September 6, 2023
At over 4,000m above sea level, on the slopes of Puncak Jaya in the Sudirman Range in eastern Indonesia, you’ll find the fragile remains of Asia’s last tropical glaciers. They are a marvel of nature, situated in an equatorial region at only 4 degrees latitude south; a region typically characterised by lush tropical rainforests with a near-constant average temperature of 28°C at sea level. But the sheer altitude of the peak keeps the temperatures cold enough at the top to not only allow for snowfall to occur - but glaciers to exist and grow. At least, until now.
Prior to the industrial age in the 1800s, these mountain slopes were permanently covered in snow and ice, creating the glaciers. Regular snowfall maintained a stable equilibrium of gain and loss of snow across the highest peaks of Puncak Jaya seasonally. In the 1850s, the boundaries between the snow-covered and snow-free areas, called the snowlines, were registered and have been observed ever since, allowing earth scientists to have an incredible data log of one of the most unique glacial systems in the world.
Snowline extent of Indonesian glaciers between 1800 and 1850 which probably covered at their width over 4km in width. View the map on Soar
Since then, the observations have revealed an intense receding of these glaciers. Satellite imagery of the area over time shows basal melting (melting of the glaciers from the bottom), and, consequently, the snowlines shrinking. Some scientists predict the entire glacier could be completely gone within the next few years.
A beautiful hand drawn map of Puncak Jaya made in 1936 as part of the Carstensz expedition.
View the map on Soar.
Animated 3D model of snowlines from 1850 to 2021 using SRTM DEM base data.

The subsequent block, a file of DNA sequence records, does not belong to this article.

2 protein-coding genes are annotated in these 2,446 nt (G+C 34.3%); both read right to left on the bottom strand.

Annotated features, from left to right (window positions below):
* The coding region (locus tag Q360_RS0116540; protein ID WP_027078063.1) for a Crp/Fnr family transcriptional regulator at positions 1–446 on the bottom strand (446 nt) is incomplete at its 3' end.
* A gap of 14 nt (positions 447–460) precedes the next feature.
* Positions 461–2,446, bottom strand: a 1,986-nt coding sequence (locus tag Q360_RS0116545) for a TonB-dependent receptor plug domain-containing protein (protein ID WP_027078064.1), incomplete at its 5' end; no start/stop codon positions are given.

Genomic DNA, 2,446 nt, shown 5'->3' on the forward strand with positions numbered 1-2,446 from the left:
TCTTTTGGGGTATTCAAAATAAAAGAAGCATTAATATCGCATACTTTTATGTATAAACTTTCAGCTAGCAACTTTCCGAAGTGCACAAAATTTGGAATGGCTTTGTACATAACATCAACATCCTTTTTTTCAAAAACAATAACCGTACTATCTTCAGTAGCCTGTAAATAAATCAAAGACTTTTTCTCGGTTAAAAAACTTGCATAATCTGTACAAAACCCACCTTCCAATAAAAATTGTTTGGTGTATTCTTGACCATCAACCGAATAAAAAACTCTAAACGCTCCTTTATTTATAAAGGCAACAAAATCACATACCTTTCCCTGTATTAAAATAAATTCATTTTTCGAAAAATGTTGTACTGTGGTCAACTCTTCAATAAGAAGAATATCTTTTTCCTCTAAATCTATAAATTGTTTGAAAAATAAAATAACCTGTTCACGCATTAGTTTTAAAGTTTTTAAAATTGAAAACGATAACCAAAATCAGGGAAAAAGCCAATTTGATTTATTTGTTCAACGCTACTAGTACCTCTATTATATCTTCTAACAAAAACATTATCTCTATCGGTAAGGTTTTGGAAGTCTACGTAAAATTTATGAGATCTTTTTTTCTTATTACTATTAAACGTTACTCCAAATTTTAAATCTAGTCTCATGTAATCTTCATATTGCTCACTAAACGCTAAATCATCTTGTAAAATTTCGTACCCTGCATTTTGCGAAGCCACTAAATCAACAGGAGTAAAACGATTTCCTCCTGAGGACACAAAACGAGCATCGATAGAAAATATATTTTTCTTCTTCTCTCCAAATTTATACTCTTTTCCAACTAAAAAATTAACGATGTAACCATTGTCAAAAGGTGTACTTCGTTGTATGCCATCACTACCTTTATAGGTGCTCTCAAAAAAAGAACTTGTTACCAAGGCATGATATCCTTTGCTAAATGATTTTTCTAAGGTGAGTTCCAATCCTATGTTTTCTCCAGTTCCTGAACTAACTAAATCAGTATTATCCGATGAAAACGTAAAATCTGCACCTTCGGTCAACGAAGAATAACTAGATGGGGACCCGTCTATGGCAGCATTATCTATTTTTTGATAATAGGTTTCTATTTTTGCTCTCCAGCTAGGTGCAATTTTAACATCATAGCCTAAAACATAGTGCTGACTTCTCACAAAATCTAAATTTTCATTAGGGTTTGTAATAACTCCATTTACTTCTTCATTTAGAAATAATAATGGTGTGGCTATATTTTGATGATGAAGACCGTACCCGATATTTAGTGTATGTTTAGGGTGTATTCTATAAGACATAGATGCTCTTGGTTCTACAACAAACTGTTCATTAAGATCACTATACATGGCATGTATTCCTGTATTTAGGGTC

Where did all the glaciers go?
Experts believe that rising air temperatures are the main culprit for the glacier rapidly melting away. In a tropical region such as Indonesia, the temperature at the mountain peaks is only just cold enough to maintain snow; so even a rise in temperature of just 1°C can decimate the glaciers. Other factors which may be impacting the region include the reduction of cloud cover over the mountains, a decrease in humidity levels, and interrupted rainfall patterns.
The first Landsat-1 full film image taken in 1974 showing the glaciers in the centre.
View the map on Soar.
Our team used various topographic maps and satellite imagery to estimate the snowlines at various time intervals between 1850 and 2021. You can see in the map below how the snowlines have receded over time.
A series of satellite images were also uploaded to Soar, supporting the hypothesis that the snowlines are retreating, as well as confirming the disappearance of previously snow-covered areas, which were not glaciers, but equally important due to the microclimate support they gave. The full list of maps with their links to Soar are below:
Animated sequence of snow area receding on Puncak Jaya’s glaciers using various data sources ranging from implied cartographic surveys, aerial imagery through to satellite imagery. Note the construction of the Grasberg copper mine in 1972 to the west of the image.
The situation at hand
The team used this imagery to calculate the glacial loss between dates and found the percentage of loss has been accelerating over time. Since 2015, after losing more than 99% of all its ice as registered in 1850, which then covered an area of about 9x3km, the Puncak Jaya Glacier remains now have been restricted to only four separated small ice patches of about 200x200m each. At this rate, it’s plausible that these glaciers will be effectively melted away within the next few years at best.
While it would be devastating to lose them, the question now is whether the damage done is irreversible. The accelerating rate of disappearance seen in maps and satellite images doesn’t bode well for these natural wonders.
If these glaciers do disappear, it would not only have an impact on the natural equilibrium of climatic patterns in the region, but also take away from the world one of the most unique tropical montane systems. By sharing this data and imagery far and wide, and attracting the attention of scientists and community members, we hope we can see a change for the better.